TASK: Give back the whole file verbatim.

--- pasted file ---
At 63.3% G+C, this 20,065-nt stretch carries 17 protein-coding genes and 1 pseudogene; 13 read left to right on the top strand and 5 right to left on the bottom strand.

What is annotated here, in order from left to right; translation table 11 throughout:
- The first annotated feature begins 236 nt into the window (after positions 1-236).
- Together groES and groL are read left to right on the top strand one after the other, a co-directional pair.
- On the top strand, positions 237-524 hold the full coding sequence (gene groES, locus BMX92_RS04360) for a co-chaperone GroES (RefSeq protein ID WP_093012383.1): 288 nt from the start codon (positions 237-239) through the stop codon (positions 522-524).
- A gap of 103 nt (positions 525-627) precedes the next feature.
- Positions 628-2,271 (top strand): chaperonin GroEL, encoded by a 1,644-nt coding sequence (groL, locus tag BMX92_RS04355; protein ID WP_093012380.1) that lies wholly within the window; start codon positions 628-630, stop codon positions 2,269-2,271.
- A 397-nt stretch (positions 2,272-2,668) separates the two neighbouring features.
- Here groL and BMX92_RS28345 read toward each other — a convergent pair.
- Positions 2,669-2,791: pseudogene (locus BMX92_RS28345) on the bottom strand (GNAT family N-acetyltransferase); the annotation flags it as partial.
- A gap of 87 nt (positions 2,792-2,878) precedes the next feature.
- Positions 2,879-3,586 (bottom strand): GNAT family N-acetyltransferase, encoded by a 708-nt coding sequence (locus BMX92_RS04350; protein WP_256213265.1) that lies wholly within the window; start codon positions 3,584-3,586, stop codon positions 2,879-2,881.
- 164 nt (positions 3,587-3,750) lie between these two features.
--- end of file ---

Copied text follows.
At 63.3% G+C, this 20,065-nt stretch carries 17 protein-coding genes and 1 pseudogene; 13 read left to right on the top strand and 5 right to left on the bottom strand.

What is annotated here, in order from left to right; translation table 11 throughout:
- The first annotated feature begins 236 nt into the window (after positions 1-236).
- Together groES and groL are read left to right on the top strand one after the other, a co-directional pair.
- On the top strand, positions 237-524 hold the full coding sequence (gene groES, locus BMX92_RS04360) for a co-chaperone GroES (RefSeq protein ID WP_093012383.1): 288 nt from the start codon (positions 237-239) through the stop codon (positions 522-524).
- A gap of 103 nt (positions 525-627) precedes the next feature.
- Positions 628-2,271 (top strand): chaperonin GroEL, encoded by a 1,644-nt coding sequence (groL, locus tag BMX92_RS04355; protein ID WP_093012380.1) that lies wholly within the window; start codon positions 628-630, stop codon positions 2,269-2,271.
- A 397-nt stretch (positions 2,272-2,668) separates the two neighbouring features.
- Here groL and BMX92_RS28345 read toward each other — a convergent pair.
- Positions 2,669-2,791: pseudogene (locus BMX92_RS28345) on the bottom strand (GNAT family N-acetyltransferase); the annotation flags it as partial.
- A gap of 87 nt (positions 2,792-2,878) precedes the next feature.
- Positions 2,879-3,586 (bottom strand): GNAT family N-acetyltransferase, encoded by a 708-nt coding sequence (locus BMX92_RS04350; protein WP_256213265.1) that lies wholly within the window; start codon positions 3,584-3,586, stop codon positions 2,879-2,881.
- 164 nt (positions 3,587-3,750) lie between these two features.